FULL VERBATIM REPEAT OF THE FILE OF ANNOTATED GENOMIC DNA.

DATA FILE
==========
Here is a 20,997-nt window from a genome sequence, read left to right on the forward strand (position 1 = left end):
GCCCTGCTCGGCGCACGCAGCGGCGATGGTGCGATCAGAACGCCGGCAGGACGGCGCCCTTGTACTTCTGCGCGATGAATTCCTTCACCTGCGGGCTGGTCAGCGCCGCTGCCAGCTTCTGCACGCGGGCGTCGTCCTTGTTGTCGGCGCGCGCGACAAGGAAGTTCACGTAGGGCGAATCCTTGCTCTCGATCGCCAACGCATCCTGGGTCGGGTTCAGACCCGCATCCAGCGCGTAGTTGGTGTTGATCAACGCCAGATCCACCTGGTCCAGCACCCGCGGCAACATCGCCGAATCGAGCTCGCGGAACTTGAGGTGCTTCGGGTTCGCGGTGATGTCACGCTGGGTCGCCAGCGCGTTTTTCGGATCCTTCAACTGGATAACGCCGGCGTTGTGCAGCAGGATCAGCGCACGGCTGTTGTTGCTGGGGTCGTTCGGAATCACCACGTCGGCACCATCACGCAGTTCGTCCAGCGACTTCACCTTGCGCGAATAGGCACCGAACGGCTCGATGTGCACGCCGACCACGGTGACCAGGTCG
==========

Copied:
Here is a 20,997-nt window from a genome sequence, read left to right on the forward strand (position 1 = left end):
GCCCTGCTCGGCGCACGCAGCGGCGATGGTGCGATCAGAACGCCGGCAGGACGGCGCCCTTGTACTTCTGCGCGATGAATTCCTTCACCTGCGGGCTGGTCAGCGCCGCTGCCAGCTTCTGCACGCGGGCGTCGTCCTTGTTGTCGGCGCGCGCGACAAGGAAGTTCACGTAGGGCGAATCCTTGCTCTCGATCGCCAACGCATCCTGGGTCGGGTTCAGACCCGCATCCAGCGCGTAGTTGGTGTTGATCAACGCCAGATCCACCTGGTCCAGCACCCGCGGCAACATCGCCGAATCGAGCTCGCGGAACTTGAGGTGCTTCGGGTTCGCGGTGATGTCACGCTGGGTCGCCAGCGCGTTTTTCGGATCCTTCAACTGGATAACGCCGGCGTTGTGCAGCAGGATCAGCGCACGGCTGTTGTTGCTGGGGTCGTTCGGAATCACCACGTCGGCACCATCACGCAGTTCGTCCAGCGACTTCACCTTGCGCGAATAGGCACCGAACGGCTCGATGTGCACGCCGACCACGGTGACCAGGTCG